© Badisches Staatstheater Karlsruhe, Siegfried 2019

News from the Committee

Renowned Wagnerian director Harry Kupfer has died
The director of many iconic Wagner productions, including the 1988 Bayreuth Festival Ring, died on 31 December at the age of 84
photo copyright Berlin AFP
Text - France 24

One of the world's most celebrated opera directors, Germany's Harry Kupfer, has died at the age of 84 in Berlin, his agency confirmed on Tuesday.

In a career spanning 44 years, Kupfer worked at opera houses across Germany and was chief director of Berlin's iconic Komische Oper for more than two decades.

Born in 1935, Kupfer studied in Leipzig and first worked in then-communist East Germany.

But he rose to fame in 1978 with a production of Richard Wagner's "The Flying Dutchman" at the world-renowned Bayreuth festival.

He took the reins at the Komische Oper three years later in 1981.

A student of Komische Oper founder Walter Felsenstein, Kupfer staged works by Mozart and Wagner and oversaw two world premieres at the opera house before bowing out in 2002.

He returned to Bayreuth in 1988, staging Wagner's "Ring of the Nibelung" alongside Argentine-Israeli conductor Daniel Barenboim.

After the fall of the Berlin Wall, Kupfer cooperated with Barenboim again on an ambitious project to stage one Wagner opera a year over the course of a decade at the Berlin State Opera.

He continued to work until right up to his death, directing around the world and staging Georg Friedrich Handel's Poros in a triumphant return to the Komische Oper last year.


Dame Anne Evans:

Of all the directors I worked with – as Chrysothemis, Leonore in Fidelio and Bruennhilde in the Bayreuth Barenboim/Kupfer Ring cycle – Harry was the most thrilling and stimulating. He had the ability to recognise your hidden potential as singer and actor and use it to help you build a performance that otherwise you might never have imagined possible. I would have turned somersaults for him if he had asked me to. A few singers grumbled that he was allowed too much rehearsal time, but he knew just how to make use of it to the singers’ advantage. Harry was the last survivor of a group of fine East German-trained directors with whom I had the good fortune to sing: Herz, Friedrich, Berghaus, Kupfer. For me Harry was the greatest of them all. He was hoping to come to London in February to take part in a discussion about his Bayreuth Ring organised by the Wagner Society. Sadly he won’t be present, but he will be very much in the minds of all us there who worked with him and loved him.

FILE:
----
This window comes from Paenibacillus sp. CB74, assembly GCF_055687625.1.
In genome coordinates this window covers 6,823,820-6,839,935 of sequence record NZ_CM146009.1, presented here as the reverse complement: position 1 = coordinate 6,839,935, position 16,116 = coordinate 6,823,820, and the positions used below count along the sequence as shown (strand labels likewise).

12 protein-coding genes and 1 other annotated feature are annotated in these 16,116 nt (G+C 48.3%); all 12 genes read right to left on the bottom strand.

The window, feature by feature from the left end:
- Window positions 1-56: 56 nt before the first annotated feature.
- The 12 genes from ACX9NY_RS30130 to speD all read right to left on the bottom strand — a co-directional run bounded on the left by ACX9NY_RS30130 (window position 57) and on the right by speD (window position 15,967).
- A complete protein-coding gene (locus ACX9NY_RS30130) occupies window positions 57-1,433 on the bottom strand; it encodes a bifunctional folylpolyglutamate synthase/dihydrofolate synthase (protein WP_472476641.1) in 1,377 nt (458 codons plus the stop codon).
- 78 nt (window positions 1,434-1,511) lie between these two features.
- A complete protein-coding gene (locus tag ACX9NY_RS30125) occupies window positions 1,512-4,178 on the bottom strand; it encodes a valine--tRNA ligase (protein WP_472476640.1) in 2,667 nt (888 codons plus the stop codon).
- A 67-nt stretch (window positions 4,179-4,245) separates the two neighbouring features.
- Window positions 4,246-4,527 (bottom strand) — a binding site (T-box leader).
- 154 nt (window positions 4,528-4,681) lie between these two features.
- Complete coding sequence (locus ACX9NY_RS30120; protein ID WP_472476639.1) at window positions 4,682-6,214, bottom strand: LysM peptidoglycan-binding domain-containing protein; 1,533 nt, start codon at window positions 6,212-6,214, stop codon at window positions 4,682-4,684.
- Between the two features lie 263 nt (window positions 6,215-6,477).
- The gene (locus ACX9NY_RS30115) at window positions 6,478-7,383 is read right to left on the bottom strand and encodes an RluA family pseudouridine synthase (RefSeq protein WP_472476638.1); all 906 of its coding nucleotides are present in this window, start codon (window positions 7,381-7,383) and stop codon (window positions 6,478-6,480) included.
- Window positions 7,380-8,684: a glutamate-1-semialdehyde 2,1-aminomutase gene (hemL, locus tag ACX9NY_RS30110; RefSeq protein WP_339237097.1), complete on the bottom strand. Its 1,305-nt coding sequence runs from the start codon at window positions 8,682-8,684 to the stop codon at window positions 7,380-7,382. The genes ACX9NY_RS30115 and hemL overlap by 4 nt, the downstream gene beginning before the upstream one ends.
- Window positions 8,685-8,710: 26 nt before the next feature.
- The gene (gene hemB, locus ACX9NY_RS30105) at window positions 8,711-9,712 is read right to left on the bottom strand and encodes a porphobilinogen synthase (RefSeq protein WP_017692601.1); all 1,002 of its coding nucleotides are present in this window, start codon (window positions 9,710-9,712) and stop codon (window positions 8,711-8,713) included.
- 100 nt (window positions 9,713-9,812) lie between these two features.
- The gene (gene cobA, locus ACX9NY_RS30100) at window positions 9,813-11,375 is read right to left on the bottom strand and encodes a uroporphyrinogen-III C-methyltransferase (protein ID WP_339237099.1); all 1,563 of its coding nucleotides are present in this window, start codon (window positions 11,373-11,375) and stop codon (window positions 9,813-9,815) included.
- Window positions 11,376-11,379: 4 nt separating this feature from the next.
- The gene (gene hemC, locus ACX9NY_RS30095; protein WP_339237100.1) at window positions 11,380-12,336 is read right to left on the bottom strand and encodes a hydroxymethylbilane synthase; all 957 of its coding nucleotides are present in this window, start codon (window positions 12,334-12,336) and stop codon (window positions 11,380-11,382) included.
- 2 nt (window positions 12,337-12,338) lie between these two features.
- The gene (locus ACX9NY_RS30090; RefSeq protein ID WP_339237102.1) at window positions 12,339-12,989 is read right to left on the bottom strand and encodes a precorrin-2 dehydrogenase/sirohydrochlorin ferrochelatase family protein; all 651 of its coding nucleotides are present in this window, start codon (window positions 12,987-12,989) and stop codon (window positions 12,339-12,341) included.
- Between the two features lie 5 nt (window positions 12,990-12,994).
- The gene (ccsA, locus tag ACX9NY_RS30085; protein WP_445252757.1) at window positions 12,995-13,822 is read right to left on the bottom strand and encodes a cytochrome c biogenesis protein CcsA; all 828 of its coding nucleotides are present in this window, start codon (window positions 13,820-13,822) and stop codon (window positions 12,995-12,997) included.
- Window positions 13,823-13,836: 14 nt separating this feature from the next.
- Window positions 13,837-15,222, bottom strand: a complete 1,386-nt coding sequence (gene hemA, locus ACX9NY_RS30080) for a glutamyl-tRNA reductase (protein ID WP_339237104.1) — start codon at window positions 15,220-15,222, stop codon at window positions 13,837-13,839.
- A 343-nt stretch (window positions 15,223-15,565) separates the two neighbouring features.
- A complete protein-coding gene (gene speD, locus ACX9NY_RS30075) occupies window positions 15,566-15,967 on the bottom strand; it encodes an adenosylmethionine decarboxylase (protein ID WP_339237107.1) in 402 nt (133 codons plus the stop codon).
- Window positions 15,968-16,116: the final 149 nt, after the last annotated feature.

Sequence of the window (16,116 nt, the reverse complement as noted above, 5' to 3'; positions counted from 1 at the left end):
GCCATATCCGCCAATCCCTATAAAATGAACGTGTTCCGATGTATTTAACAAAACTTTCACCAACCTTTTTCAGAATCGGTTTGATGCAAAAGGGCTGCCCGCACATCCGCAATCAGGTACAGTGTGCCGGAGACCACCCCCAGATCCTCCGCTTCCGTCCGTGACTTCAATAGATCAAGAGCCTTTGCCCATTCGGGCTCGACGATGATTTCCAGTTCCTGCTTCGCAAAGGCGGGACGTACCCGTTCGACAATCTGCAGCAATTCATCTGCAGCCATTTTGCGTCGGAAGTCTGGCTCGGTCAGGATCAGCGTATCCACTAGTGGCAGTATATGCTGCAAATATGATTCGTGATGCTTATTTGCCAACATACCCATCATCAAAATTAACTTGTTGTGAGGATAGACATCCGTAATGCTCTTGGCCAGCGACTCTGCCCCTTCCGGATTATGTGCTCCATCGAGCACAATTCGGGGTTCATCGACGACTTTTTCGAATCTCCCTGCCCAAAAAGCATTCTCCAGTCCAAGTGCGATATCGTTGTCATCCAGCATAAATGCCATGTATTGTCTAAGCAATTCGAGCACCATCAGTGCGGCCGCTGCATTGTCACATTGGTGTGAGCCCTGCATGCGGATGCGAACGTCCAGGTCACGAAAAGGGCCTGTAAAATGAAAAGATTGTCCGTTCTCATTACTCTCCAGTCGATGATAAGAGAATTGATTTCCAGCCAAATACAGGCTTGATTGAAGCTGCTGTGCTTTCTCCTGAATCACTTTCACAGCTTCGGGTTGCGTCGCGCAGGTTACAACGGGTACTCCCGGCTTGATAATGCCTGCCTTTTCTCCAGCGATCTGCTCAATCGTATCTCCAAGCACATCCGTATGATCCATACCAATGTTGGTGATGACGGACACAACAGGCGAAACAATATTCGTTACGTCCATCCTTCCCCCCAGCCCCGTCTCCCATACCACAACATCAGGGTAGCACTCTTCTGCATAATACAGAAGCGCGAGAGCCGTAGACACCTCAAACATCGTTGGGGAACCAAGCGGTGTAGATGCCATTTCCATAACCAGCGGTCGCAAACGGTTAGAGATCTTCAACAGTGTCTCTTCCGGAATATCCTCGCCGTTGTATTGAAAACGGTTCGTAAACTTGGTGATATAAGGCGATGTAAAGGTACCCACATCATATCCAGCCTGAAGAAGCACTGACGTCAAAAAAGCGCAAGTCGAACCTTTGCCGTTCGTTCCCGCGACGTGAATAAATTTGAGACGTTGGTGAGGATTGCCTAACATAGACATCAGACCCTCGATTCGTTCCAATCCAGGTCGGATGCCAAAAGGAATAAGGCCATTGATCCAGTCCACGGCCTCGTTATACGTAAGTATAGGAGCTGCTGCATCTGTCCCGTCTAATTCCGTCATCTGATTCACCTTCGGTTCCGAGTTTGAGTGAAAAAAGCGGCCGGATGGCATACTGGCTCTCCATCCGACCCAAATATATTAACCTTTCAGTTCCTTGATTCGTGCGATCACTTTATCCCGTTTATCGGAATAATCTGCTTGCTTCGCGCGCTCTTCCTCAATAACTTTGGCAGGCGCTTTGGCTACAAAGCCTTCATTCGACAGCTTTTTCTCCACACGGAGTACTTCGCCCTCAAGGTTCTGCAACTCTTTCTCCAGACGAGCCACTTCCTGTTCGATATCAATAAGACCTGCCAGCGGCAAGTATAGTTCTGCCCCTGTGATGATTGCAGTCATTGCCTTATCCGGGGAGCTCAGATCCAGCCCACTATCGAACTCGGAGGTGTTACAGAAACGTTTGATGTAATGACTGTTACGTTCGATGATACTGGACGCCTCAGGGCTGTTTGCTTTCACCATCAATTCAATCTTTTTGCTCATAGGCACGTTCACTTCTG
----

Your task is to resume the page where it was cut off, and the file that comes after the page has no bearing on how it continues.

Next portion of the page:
Harmut Haenchen:
Harry Kupfer enabled me to leave the GDR.

After a political problem as chief conductor of the Mecklenburg State t=Theatre, I was no longer allowed to use my passport… the first opportunity was Aribert Reimann’s opera Lear. I went to Berlin to talk to Harry Kupfer about it. He knew me from Dresden as a conductor of classical and baroque music and told me in his wonderfully direct way that he couldn’t imagine me mastering such a work.

My argument that I had taken over his Parsifal production in Berlin in front of a Stasi-booked audience didn’t help, because he hadn’t heard it. He still took on the venture with me. This Lear became such an exciting production that in the dress rehearsal references to life in the GDR had to be quickly removed from the introduction. Nevertheless, a great success for Harry Kupfer and also for the conductor, who was invited to the Berliner Philharmoniker. Then to the Netherlands Opera for Elektra, which led to my appointment as general music director at Netherlands Opera and as chief conductor to the Netherlands Philharmonic and the Dutch Chamber Orchestra. This allowed me to leave the GDR. I was not only able to bring the Berlin Productions of Lear to Amsterdam, but also the premiere of Boris Godunov in the new house an der amstel together with Harry Kupfer.